Gideon the magician is poised to pull a blue-rinsed rabbit out of his hat come Budget Day in the shape of yet more favourable concessions for those members of the electorate who would never countenance avoiding the polling booth. It was bred into them that it was their duty to cast their vote; there’s none of that shoulder-shrugging apathy about them when the PM goes through the constitutional motions and asks Her Majesty to dissolve parliament; they know what needs to be done. Old party loyalties may not decide whose name their cross accompanies in the way it used to, but they’ll be there on May 7, you can count on it.
Being nice to ‘the elderly’ at a moment when they could be useful is an undoubtedly cynical move on the part of Mr Osborne, but we wouldn’t expect anything less at such a moment. He knows the over-50s are the section of society to court when a vote of confidence from the Great British Public is required. Bugger the youngsters, whether students piling up debts or graduates forced to re-open an account with the Bank of Mum and Dad; they’ve got their i-Boxes and X-Pads, so they can’t really complain, can they? No, it’s their parents and grandparents who matter now, so prepare for a wealth of sanctimonious guff about how much the government values our senior citizens for the next couple of months. Once the smoke has cleared and we’re left with a Lab-Lib-SNP-DUP-UKIP-Monster Raving Loony coalition on May 8, those sweet old dears can then sod off back to their day care centres with a packet of Werther’s Originals.
The fact that people are generally living longer only seems to be viewed as a boon by the powers-that-be when the ballot box needs them; the rest of the time, an ageing population is regarded as a burden, only ever spoken of in the gloomiest of tones as a strain on the NHS or taxpayers, or in the context of Alzheimer’s. It is something rarely celebrated unless the members of that ageing population are valued as voters, consumers or the suppliers of accumulated wealth to dish out to their descendants. And as long as they don’t look old, they might just be treated as adults rather than retarded children; a man thinning on top or a woman struggling to hide her grey hairs must feel as though they’ve just spotted the first telltale signs of the Black Death on their bodies, something that will give their age away and condemn them to that vortex of invisibility that renders the rest of society largely blind to them, only noticing they exist when they’re an irritant walking down the middle of a narrow pavement and impossible to overtake.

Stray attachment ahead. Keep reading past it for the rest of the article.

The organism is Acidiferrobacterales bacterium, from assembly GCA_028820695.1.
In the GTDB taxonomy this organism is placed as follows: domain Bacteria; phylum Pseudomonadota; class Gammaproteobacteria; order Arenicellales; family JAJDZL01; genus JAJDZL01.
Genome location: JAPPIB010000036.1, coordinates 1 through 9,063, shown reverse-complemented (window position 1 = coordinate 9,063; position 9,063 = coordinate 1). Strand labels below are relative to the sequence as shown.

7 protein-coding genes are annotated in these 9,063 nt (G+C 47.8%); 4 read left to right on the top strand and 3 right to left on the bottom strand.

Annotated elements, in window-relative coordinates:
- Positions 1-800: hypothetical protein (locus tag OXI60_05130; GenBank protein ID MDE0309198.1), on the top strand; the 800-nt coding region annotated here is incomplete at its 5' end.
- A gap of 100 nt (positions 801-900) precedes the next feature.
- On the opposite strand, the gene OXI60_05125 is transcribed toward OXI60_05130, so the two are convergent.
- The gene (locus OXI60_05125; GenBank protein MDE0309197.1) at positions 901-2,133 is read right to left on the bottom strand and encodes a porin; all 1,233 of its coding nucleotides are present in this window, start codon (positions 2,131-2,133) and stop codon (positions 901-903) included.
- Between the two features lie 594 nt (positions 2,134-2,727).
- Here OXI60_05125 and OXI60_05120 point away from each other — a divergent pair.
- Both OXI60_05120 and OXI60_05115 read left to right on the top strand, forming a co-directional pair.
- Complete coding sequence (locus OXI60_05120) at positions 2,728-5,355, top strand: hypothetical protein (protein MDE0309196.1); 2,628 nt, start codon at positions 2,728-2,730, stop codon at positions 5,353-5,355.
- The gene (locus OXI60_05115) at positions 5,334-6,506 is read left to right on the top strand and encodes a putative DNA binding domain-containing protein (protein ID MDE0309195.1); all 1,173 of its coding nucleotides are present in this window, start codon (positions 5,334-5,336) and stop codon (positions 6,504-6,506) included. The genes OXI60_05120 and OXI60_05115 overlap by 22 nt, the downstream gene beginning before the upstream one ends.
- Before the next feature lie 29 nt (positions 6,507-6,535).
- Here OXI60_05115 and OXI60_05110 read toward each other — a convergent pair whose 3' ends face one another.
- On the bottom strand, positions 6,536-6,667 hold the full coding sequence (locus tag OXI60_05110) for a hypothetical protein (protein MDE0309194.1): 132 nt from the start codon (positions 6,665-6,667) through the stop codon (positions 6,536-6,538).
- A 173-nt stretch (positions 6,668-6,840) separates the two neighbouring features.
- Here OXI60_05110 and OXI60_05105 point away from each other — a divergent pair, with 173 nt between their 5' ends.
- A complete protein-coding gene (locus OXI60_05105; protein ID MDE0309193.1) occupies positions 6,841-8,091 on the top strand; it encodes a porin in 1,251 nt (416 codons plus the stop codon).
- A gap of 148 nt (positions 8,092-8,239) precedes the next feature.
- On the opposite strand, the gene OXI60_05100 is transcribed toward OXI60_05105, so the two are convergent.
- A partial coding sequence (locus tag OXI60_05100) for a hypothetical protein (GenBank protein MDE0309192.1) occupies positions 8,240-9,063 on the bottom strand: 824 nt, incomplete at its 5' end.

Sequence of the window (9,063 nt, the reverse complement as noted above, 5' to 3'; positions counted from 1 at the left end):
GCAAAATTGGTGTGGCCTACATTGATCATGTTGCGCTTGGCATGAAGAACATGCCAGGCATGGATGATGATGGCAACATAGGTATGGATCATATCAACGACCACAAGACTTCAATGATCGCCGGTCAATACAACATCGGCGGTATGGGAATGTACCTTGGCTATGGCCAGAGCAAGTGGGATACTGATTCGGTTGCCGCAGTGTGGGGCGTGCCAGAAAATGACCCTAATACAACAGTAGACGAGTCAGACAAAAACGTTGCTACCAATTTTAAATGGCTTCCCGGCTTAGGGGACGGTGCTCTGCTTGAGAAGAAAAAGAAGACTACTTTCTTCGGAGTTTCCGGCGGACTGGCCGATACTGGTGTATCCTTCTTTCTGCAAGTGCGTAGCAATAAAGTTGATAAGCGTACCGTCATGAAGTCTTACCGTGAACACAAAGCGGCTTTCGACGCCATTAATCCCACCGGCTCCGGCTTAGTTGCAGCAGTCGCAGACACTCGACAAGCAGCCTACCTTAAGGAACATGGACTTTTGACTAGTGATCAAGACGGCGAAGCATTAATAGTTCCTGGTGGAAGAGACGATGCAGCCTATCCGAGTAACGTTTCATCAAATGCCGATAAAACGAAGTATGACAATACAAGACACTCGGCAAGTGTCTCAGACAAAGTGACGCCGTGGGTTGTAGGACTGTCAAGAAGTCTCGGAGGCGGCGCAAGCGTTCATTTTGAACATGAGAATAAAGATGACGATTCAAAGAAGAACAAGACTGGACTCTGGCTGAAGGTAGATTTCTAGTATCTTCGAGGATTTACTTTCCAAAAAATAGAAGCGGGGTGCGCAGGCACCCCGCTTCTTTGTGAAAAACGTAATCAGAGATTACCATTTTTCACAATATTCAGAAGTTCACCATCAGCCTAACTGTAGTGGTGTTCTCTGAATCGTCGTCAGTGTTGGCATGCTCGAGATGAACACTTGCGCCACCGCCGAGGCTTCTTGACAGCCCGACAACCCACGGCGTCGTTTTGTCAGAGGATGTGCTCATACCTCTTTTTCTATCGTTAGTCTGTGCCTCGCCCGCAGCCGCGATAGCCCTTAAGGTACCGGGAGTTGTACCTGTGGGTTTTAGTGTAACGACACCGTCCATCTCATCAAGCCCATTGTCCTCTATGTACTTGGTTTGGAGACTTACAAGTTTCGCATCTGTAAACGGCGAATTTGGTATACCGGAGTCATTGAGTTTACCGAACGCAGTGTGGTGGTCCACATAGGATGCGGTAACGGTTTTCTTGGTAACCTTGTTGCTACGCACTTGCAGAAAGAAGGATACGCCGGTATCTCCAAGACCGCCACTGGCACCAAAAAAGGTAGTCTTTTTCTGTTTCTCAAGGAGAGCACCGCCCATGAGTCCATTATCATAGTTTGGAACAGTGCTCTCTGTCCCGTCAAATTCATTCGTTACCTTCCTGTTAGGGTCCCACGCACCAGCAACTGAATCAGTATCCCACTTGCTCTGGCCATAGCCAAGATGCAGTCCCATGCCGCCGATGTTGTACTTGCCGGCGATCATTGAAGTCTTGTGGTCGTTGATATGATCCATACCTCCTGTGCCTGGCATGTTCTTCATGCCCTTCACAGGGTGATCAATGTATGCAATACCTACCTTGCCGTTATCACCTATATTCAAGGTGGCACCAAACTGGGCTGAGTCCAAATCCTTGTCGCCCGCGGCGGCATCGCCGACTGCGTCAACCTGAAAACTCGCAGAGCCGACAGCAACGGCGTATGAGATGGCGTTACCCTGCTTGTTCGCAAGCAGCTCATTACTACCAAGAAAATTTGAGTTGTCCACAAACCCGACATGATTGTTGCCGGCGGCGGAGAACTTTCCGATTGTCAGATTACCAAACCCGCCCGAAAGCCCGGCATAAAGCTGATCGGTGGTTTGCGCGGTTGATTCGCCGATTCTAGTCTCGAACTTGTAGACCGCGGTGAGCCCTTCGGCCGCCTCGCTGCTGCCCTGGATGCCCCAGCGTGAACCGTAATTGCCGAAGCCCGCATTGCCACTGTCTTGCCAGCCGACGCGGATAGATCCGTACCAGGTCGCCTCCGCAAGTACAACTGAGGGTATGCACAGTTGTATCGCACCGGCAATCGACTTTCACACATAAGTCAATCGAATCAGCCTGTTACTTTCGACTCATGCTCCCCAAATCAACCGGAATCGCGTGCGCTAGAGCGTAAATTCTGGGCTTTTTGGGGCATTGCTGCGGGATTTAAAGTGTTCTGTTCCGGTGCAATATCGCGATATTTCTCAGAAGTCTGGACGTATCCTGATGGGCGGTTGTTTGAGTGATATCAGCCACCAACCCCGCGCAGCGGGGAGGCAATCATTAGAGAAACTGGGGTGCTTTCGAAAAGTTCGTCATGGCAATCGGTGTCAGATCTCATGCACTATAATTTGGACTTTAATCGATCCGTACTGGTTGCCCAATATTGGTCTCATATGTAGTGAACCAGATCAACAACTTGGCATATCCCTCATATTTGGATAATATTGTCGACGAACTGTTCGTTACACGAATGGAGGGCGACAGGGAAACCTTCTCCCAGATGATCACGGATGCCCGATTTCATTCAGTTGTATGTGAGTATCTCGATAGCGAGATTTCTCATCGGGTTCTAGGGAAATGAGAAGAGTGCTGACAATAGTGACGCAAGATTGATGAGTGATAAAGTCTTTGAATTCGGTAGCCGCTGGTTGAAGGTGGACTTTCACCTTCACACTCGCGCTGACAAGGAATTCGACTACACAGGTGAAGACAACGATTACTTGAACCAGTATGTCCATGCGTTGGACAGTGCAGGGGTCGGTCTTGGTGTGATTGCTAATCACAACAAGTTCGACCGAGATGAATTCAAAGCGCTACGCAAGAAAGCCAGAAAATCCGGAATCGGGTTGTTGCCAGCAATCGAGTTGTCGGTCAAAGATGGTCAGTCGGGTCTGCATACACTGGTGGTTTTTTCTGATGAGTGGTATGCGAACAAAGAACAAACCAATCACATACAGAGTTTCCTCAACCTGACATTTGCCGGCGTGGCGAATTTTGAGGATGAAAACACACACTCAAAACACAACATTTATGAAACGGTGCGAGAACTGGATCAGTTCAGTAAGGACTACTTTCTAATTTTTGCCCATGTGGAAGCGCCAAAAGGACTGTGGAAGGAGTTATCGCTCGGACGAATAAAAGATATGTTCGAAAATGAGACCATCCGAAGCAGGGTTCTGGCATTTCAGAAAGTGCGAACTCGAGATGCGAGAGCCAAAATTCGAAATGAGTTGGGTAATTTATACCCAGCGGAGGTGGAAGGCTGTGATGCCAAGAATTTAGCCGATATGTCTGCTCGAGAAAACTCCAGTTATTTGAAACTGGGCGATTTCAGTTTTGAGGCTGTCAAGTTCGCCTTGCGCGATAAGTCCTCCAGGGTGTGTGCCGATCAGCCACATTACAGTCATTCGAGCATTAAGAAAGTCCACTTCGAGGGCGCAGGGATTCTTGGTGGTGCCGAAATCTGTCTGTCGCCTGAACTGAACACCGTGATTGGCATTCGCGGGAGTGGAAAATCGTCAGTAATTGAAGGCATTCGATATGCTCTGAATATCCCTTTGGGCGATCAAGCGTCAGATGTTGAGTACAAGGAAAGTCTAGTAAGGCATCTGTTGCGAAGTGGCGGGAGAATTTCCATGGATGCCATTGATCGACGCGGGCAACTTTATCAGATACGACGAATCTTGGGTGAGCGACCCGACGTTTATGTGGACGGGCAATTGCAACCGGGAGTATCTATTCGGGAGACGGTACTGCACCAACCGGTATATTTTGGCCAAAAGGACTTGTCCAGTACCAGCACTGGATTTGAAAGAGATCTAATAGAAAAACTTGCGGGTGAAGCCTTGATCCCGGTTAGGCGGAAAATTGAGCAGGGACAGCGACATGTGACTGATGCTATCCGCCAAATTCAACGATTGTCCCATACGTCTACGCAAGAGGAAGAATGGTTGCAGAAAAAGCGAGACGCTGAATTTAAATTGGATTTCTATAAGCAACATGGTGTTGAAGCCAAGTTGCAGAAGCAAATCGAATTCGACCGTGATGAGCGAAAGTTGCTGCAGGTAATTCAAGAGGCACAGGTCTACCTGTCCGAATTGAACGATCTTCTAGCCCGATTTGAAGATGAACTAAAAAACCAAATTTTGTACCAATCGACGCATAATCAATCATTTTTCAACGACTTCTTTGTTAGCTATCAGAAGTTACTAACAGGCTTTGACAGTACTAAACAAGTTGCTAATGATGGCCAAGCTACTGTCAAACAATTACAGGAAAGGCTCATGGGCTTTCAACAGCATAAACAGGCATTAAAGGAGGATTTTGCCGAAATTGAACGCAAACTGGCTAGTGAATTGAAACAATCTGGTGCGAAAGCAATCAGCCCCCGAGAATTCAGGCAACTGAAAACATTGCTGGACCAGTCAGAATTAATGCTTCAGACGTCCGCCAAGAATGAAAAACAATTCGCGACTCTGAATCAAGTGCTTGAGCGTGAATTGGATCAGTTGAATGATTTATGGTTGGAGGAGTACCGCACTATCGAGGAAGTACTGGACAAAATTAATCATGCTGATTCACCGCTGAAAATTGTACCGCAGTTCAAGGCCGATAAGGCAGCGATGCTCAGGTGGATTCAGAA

It is true that today’s 50+ brigade have worn better than their parents or grandparents. When I think about some of the Ena Sharples-types I encountered as a child, they were probably barely sixty, yet to me they may as well have been over a hundred. Then again, the generations that lived through two World Wars and a Great Depression had a hell of a lot to contend with; it was no wonder their trials and tribulations were etched upon their weary countenances. They didn’t have Botox to iron out the creases either. In comparison, their offspring have endured the Three Day-Week, the Winter of Discontent and…what? The death of Diana? Hardly comparable. No wonder they still look pretty good. There’s also the fear of ending up resembling their old ma or pa, a common thread running through a western world obsessed with the illusion of youth. The moment a shop assistant refers to a woman as ‘madam’, she mentally ages a good decade. Take a photo of her and hear the despair in her voice when she says ‘I look like my mum’, something never uttered with the remotest trace of pleasure.